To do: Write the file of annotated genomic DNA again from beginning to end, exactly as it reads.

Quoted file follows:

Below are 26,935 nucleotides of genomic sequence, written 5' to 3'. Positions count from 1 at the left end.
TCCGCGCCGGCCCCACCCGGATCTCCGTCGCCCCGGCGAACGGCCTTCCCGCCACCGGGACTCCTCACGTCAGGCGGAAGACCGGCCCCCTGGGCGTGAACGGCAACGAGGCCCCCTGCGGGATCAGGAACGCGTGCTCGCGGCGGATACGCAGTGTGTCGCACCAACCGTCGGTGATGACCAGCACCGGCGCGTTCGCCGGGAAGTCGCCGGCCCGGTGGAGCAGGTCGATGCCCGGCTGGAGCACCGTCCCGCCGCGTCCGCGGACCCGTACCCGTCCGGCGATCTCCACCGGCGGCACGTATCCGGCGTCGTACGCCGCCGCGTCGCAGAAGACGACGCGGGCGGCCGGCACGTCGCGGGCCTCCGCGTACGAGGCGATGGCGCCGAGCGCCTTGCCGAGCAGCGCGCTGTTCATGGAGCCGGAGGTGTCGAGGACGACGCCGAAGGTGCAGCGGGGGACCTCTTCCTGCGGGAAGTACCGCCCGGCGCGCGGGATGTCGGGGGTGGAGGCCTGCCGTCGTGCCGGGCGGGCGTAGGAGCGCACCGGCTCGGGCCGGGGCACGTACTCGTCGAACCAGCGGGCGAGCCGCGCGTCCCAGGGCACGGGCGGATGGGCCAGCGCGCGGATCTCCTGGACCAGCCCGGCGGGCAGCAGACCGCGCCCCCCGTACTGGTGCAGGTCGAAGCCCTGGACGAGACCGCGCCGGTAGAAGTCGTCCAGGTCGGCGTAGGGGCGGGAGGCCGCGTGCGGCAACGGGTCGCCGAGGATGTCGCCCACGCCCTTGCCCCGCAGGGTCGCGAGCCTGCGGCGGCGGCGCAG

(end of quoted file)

Below are 26,935 nucleotides of genomic sequence, written 5' to 3'. Positions count from 1 at the left end.
TCCGCGCCGGCCCCACCCGGATCTCCGTCGCCCCGGCGAACGGCCTTCCCGCCACCGGGACTCCTCACGTCAGGCGGAAGACCGGCCCCCTGGGCGTGAACGGCAACGAGGCCCCCTGCGGGATCAGGAACGCGTGCTCGCGGCGGATACGCAGTGTGTCGCACCAACCGTCGGTGATGACCAGCACCGGCGCGTTCGCCGGGAAGTCGCCGGCCCGGTGGAGCAGGTCGATGCCCGGCTGGAGCACCGTCCCGCCGCGTCCGCGGACCCGTACCCGTCCGGCGATCTCCACCGGCGGCACGTATCCGGCGTCGTACGCCGCCGCGTCGCAGAAGACGACGCGGGCGGCCGGCACGTCGCGGGCCTCCGCGTACGAGGCGATGGCGCCGAGCGCCTTGCCGAGCAGCGCGCTGTTCATGGAGCCGGAGGTGTCGAGGACGACGCCGAAGGTGCAGCGGGGGACCTCTTCCTGCGGGAAGTACCGCCCGGCGCGCGGGATGTCGGGGGTGGAGGCCTGCCGTCGTGCCGGGCGGGCGTAGGAGCGCACCGGCTCGGGCCGGGGCACGTACTCGTCGAACCAGCGGGCGAGCCGCGCGTCCCAGGGCACGGGCGGATGGGCCAGCGCGCGGATCTCCTGGACCAGCCCGGCGGGCAGCAGACCGCGCCCCCCGTACTGGTGCAGGTCGAAGCCCTGGACGAGACCGCGCCGGTAGAAGTCGTCCAGGTCGGCGTAGGGGCGGGAGGCCGCGTGCGGCAACGGGTCGCCGAGGATGTCGCCCACGCCCTTGCCCCGCAGGGTCGCGAGCCTGCGGCGGCGGCGCAG